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Ruaha National Park
African elephants are an incredibly common sight in Ruaha National Park towards the end of the dry season © Ariadne Van Zandbergen, Africa Image Library
It is Ruaha’s wild and untrammelled feel that sets it apart, and that has made it the favourite of many regular East African safari-goers.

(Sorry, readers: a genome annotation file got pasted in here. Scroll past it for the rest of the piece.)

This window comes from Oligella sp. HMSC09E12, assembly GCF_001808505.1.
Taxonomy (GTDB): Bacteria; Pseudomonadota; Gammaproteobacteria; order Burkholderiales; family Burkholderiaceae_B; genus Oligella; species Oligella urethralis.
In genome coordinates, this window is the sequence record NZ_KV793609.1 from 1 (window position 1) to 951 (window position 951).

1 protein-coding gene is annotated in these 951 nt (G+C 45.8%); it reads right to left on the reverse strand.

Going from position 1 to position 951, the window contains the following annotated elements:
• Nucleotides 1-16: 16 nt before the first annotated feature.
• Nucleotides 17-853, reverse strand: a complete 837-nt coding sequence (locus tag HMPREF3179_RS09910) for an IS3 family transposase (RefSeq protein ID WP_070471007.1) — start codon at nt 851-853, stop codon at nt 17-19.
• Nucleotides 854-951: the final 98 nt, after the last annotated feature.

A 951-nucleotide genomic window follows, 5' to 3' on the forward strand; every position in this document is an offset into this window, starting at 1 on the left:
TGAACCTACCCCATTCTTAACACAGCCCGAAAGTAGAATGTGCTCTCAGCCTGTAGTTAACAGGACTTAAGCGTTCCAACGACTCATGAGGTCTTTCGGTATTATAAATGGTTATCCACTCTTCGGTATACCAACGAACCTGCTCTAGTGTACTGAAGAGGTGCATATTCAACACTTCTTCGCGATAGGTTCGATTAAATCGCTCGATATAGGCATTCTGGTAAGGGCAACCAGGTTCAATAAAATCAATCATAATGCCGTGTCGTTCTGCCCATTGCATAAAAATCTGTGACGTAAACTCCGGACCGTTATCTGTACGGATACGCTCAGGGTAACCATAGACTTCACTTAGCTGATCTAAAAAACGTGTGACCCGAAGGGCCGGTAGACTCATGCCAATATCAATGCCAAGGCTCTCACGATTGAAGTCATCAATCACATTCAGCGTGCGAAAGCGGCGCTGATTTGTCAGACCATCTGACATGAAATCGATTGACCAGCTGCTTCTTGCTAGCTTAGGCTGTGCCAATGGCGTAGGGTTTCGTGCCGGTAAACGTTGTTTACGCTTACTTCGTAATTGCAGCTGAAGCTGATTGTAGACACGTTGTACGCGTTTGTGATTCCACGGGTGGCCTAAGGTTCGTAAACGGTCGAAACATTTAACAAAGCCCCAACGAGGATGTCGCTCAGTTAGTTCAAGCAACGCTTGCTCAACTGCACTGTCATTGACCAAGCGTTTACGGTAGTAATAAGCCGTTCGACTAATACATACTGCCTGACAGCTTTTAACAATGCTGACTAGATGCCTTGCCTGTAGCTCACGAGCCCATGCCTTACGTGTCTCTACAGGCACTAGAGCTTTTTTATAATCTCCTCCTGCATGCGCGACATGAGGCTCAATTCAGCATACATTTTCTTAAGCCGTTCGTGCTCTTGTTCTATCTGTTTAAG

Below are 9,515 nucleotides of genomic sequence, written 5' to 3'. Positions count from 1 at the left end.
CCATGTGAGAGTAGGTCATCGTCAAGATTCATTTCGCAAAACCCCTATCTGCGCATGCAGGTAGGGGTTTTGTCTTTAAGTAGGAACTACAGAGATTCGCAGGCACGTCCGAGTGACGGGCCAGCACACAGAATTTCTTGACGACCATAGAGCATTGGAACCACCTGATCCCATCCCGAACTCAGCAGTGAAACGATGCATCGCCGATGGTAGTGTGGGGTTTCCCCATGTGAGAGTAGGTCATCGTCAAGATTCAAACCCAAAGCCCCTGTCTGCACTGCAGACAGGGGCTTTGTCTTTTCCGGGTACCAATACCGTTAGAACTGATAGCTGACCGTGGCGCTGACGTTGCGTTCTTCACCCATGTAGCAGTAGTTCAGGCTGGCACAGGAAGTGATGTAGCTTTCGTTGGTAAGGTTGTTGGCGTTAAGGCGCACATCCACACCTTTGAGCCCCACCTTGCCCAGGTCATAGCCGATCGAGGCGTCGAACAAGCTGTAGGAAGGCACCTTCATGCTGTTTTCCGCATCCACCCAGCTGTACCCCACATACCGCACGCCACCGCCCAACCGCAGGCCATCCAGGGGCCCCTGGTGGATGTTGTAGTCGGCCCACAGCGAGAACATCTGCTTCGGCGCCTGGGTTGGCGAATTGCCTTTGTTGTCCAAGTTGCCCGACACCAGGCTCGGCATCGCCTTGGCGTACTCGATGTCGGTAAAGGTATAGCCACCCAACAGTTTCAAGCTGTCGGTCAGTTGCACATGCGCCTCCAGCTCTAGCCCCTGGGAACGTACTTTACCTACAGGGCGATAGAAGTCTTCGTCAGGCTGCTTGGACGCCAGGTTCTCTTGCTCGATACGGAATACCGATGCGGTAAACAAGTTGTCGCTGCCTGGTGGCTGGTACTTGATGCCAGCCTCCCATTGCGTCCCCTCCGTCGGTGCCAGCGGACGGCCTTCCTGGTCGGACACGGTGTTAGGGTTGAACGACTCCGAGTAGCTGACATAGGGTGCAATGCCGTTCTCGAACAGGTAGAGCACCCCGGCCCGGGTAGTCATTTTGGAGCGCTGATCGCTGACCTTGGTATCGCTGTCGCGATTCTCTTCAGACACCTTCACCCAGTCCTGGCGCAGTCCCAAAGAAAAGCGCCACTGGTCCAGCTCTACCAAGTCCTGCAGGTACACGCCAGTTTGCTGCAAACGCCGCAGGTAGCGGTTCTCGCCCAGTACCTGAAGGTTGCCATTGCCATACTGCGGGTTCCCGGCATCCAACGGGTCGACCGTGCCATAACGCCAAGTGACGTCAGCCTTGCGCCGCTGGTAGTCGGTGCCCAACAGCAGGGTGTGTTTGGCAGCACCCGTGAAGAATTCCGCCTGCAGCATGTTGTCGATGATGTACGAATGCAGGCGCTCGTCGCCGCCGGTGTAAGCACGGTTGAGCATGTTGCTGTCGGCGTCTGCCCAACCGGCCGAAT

One of East Africa’s most biodiverse and rewarding safari destinations, Ruaha also now ranks as the largest national park in Tanzania, protecting a wild 20,220km² tract of wooded rocky slopes, open plains and seasonal wetlands that drain into the Great Ruaha River. Famed for its large numbers of elephant, which are still substantial despite recent poaching, Ruaha only ranks a short way behind the Serengeti-Mara when it comes to lion and other big cat sightings, and it is one of the few places anywhere on the continent to a support a viable population of the endangered African wild dog. Other attractions include an unusually varied selection of ungulates, and some excellent birdwatching. But above all, perhaps, it is Ruaha’s wild and untrammelled feel that sets it apart, and that has made it the favourite of many regular East African safari-goers. This wilderness feel is reflected in the park’s limited accommodation, which comprises half-a-dozen small and exclusive permanent camps and a few semi-permanent ones, scattered far more widely than their counterparts in Selous. Ruaha’s remote location – more than 600km from Dar es Salaam, including a rough and dusty 100km drive west from Iringa – means than the overwhelming majority of visitors fly in to one of these camps, which generally offer all-inclusive upmarket packages incorporating expertly guided game drives and in some cases guided walks. But Ruaha is also becoming a popular target for more budget-conscious travellers thanks to a proliferation of small lodges that lie between the main entrance gate and Tungamalenga 18km to its east and offer day safaris into the park. Ruaha is best visited between July and November, when animals concentrate around the river. Internal roads may be impassable towards the end of the rainy season (March to May).